Although some captchas display a simple checkbox beside a disclaimer to the effect that "I am not a robot" (Shet), these frequently give way to more difficult alternatives: perception tests (fig. 1). Test captchas may show sequences of distorted letters, which a user is supposed to recognise and then type in (Godfrey). Others effectively digitize a game of "I Spy": an image appears, with an instruction to select the parts of it that show a specific type of object (Zhu et al.). A newer type of captcha involves icons rotated upside-down or sideways, the task being to right them (Gossweiler et al.). These latter developments show the influence of gamification (Kani and Nishigaki; Kumar et al.), the design trend where game-like elements figure in serious tasks.
Fig. 1: A series of captchas followed by multifactor authentication as a "quick security check" during the author's suspicious attempt to access LinkedIn over a Virtual Private Network
Gamified captchas, in using tests of ability to tell humans from computers, invite three problems, of which only the first has received focussed critical attention. I discuss each briefly below, and at greater length in subsequent sections.
First, as many commentators have pointed out (W3C Working Group), captchas can accidentally categorise real humans as nonhumans—a technical problem that becomes more likely as captcha-breaking technologies improve (e.g. Tam et al.; Brown et al.). Indeed, the design and breaking of captchas has become an almost self-sustaining subfield in computer science, as researchers review extant captchas, publish methods for breaking them, and publish further captcha designs (e.g. Weng et al.). Such research fuels an industry of captcha-solving services (fig. 2), of which some use automated techniques, and some are "human-powered", employing groups of humans to complete large numbers of captchas, thus clearing the way for automated incursions (Motoyama et al. 2). Captchas now face the quixotic task of using ability tests to distinguish legitimate users from abusers with similar abilities.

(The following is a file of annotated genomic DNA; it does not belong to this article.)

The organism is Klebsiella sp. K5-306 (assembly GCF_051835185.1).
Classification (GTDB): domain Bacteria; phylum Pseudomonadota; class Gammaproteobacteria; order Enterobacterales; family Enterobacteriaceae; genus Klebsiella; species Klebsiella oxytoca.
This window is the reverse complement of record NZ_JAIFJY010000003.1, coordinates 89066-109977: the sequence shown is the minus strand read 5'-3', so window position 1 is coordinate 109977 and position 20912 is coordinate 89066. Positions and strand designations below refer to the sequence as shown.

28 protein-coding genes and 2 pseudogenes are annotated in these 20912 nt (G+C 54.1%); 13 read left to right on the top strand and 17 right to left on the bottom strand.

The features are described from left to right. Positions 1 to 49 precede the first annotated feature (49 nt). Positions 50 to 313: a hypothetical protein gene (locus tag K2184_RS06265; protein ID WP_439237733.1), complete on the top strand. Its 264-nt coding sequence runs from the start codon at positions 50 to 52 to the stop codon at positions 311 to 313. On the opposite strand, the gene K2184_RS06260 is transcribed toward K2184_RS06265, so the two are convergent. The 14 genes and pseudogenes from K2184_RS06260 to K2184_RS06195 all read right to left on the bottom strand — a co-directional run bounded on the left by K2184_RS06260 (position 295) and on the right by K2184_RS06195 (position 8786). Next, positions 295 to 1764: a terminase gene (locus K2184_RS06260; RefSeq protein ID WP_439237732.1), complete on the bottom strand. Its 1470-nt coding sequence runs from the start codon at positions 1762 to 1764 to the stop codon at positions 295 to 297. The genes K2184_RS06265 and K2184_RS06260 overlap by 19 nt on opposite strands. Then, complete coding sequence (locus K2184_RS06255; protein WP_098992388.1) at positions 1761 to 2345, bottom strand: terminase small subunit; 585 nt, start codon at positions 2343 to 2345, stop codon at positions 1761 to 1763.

Fig. 2: Captcha production and captcha breaking: a feedback loop
Second, gamified captchas import the feelings of games. When they defeat a real human, the human seems not to have encountered the failure state of an automated procedure, but rather to have lost, or given up on, a game. The same frame of "gameful"-ness (McGonigal, under "Happiness Hacking") or "gameful work" (under "The Rise of the Happiness Engineers"), supposed to flatter users with a feeling of reward or satisfaction when they complete a challenge, has a different effect in the event of defeat. Gamefulness shifts the fault from procedure to human, suggesting, for the latter, the shameful status of loser.